The Department of Defense has notified Congress of its intention to return two Guantanamo Bay detainees to their homeland of Algeria, the White House said Friday.
The announcement came as Rep. Jim Moran (D-Va.) — one of the foremost proponents of closing the controversial facility — was scheduled to arrive with a delegation of other Virginia lawmakers for a tour to “raise awareness around the cost of detention ... and damage that [Guantanamo] inflicts on the reputation of the United States.”
President Obama has tried to close Guantanamo and transfer detainees to U.S. prisons, but has been blocked by Congress even as he's struggled to find other countries willing to accept the prisoners.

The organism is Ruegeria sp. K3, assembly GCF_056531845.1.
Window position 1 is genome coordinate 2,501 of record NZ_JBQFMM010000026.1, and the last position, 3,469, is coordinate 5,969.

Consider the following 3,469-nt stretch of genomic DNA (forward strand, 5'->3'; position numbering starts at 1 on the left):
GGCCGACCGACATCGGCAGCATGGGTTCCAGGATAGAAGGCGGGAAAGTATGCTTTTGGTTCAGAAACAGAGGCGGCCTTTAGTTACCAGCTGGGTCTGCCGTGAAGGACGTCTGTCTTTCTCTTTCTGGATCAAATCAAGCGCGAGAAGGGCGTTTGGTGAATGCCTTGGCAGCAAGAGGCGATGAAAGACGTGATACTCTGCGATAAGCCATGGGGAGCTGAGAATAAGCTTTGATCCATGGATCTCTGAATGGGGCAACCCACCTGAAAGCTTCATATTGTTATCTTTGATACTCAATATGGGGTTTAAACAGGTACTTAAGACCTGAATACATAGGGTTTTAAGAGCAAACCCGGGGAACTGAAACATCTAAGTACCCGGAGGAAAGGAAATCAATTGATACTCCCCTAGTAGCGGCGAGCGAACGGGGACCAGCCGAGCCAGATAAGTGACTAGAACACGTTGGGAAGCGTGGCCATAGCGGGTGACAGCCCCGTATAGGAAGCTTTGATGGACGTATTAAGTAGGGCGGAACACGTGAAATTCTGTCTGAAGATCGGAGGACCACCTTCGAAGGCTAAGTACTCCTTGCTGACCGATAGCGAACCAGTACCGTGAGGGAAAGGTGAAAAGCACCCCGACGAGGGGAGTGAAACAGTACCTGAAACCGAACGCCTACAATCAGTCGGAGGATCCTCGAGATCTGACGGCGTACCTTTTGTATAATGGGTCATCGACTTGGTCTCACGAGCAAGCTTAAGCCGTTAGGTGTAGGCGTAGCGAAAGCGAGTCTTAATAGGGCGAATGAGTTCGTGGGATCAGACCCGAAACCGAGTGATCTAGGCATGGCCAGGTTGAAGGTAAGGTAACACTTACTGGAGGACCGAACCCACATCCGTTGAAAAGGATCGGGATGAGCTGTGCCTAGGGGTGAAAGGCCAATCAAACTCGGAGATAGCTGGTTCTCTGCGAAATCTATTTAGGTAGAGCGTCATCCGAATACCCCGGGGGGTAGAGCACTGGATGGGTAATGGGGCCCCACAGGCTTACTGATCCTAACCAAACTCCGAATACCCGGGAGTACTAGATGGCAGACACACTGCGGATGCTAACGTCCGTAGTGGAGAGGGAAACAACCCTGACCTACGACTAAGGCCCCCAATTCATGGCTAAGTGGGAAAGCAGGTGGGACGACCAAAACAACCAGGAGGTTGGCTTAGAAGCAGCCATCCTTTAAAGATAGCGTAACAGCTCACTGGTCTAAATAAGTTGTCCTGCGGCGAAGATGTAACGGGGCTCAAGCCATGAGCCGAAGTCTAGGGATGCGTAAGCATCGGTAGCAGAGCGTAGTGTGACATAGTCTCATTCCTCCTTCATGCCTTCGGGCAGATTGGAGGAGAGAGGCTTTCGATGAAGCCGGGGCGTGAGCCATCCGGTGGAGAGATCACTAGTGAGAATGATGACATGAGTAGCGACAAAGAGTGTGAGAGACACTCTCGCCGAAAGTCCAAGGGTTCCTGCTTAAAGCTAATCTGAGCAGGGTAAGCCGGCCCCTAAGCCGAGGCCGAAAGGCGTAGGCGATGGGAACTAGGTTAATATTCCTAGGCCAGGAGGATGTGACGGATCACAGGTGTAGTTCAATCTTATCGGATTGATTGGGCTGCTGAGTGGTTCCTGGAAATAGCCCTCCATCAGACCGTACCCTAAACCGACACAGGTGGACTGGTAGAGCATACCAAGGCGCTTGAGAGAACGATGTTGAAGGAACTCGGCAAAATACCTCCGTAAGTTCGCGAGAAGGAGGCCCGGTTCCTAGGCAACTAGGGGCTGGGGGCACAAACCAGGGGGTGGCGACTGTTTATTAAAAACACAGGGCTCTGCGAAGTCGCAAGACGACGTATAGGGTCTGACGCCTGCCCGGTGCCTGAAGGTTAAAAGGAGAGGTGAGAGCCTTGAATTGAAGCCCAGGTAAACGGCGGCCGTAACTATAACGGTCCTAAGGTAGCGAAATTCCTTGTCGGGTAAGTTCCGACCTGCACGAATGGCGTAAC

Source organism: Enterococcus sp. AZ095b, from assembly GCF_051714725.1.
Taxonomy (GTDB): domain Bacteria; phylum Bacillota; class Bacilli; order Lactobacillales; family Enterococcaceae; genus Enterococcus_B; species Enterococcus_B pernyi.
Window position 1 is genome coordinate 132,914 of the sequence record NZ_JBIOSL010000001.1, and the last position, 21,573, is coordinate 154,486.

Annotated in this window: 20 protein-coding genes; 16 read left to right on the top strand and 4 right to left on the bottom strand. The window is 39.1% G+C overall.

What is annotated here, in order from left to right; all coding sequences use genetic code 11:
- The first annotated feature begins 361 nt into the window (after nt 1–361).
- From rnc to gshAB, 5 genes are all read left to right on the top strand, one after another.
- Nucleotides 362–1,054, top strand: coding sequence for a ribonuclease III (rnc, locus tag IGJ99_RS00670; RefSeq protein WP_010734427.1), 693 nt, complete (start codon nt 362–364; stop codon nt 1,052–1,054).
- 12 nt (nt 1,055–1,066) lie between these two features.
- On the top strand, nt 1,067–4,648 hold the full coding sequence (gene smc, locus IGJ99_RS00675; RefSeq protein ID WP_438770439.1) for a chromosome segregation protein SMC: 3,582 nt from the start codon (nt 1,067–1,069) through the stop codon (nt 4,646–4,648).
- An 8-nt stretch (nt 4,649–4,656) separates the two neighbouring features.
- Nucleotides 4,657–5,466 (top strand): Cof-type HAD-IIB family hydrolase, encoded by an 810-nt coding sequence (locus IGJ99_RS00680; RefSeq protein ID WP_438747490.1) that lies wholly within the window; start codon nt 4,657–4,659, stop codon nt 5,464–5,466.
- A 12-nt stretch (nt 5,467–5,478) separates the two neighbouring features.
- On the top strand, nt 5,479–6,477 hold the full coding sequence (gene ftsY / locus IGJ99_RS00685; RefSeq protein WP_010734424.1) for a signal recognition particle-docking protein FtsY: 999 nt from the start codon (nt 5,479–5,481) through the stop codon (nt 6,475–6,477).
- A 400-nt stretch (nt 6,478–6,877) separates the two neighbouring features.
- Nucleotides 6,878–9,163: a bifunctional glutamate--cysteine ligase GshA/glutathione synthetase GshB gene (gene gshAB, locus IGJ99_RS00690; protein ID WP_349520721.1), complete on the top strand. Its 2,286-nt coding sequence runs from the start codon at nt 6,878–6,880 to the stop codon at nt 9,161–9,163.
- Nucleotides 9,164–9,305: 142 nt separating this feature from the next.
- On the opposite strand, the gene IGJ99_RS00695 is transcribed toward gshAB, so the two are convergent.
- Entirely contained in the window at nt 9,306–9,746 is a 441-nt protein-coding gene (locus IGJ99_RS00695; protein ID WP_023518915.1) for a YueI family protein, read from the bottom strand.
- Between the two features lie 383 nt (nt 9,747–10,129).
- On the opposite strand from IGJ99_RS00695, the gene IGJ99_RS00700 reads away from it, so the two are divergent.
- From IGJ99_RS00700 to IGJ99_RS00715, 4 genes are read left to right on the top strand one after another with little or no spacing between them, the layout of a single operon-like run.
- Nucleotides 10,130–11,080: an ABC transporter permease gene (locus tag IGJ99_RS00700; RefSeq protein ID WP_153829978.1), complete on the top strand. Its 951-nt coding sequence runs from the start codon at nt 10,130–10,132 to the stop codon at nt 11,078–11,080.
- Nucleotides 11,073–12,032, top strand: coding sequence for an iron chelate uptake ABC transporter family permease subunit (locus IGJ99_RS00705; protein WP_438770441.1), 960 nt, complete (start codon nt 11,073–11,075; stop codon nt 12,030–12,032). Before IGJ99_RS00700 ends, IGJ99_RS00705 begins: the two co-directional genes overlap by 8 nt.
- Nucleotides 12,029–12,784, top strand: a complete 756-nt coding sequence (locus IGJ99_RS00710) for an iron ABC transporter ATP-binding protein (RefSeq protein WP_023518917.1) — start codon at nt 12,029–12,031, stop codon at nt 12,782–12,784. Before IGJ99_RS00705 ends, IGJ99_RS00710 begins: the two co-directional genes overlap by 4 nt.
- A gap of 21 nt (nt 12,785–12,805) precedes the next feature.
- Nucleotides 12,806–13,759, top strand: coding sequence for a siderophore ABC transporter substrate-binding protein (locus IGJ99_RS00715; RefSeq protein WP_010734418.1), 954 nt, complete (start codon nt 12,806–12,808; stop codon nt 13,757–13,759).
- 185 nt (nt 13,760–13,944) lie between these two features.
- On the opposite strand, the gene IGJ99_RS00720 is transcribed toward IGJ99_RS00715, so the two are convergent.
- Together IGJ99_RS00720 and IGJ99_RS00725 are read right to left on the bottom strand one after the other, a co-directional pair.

“As the president has said, the United States remains determined to close the detention facility at Guantanamo Bay,” Carney said in the statement.
“We continue to call on Congress to join us in supporting these efforts by lifting the current restrictions that significantly limit our ability to transfer detainees out of Guantanamo, even those who have been approved for transfer,” he added.
The facility at Guantanamo Bay has been under intense scrutiny in recent months as more than 100 detainees embarked on a hunger strike to protest their indefinite detention.
The Obama administration has been criticized by Republicans and Democrats alike for force-feeding many of the protesters, some of whom have been striking since February.
Sen. Dianne Feinstein (D-Calif.) last month called on Defense Secretary Chuck Hagel to stop the force-feeding, saying it violated international norms and medical ethics.